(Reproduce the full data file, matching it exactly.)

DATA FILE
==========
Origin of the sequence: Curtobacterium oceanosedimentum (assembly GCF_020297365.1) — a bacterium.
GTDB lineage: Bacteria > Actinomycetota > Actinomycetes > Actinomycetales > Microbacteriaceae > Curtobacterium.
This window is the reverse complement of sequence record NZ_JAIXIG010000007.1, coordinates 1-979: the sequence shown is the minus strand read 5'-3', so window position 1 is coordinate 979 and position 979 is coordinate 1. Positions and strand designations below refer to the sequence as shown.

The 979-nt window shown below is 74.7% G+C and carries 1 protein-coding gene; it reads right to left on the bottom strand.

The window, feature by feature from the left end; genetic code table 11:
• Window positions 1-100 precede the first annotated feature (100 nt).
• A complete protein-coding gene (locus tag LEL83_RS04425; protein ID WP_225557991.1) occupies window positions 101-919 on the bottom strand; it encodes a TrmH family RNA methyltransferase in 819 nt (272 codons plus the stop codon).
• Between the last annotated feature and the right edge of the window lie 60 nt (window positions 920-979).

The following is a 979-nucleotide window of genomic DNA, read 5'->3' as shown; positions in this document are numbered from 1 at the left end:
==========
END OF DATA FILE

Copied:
Origin of the sequence: Curtobacterium oceanosedimentum (assembly GCF_020297365.1) — a bacterium.
GTDB lineage: Bacteria > Actinomycetota > Actinomycetes > Actinomycetales > Microbacteriaceae > Curtobacterium.
This window is the reverse complement of sequence record NZ_JAIXIG010000007.1, coordinates 1-979: the sequence shown is the minus strand read 5'-3', so window position 1 is coordinate 979 and position 979 is coordinate 1. Positions and strand designations below refer to the sequence as shown.

The 979-nt window shown below is 74.7% G+C and carries 1 protein-coding gene; it reads right to left on the bottom strand.

The window, feature by feature from the left end; genetic code table 11:
• Window positions 1-100 precede the first annotated feature (100 nt).
• A complete protein-coding gene (locus tag LEL83_RS04425; protein ID WP_225557991.1) occupies window positions 101-919 on the bottom strand; it encodes a TrmH family RNA methyltransferase in 819 nt (272 codons plus the stop codon).
• Between the last annotated feature and the right edge of the window lie 60 nt (window positions 920-979).

The following is a 979-nucleotide window of genomic DNA, read 5'->3' as shown; positions in this document are numbered from 1 at the left end: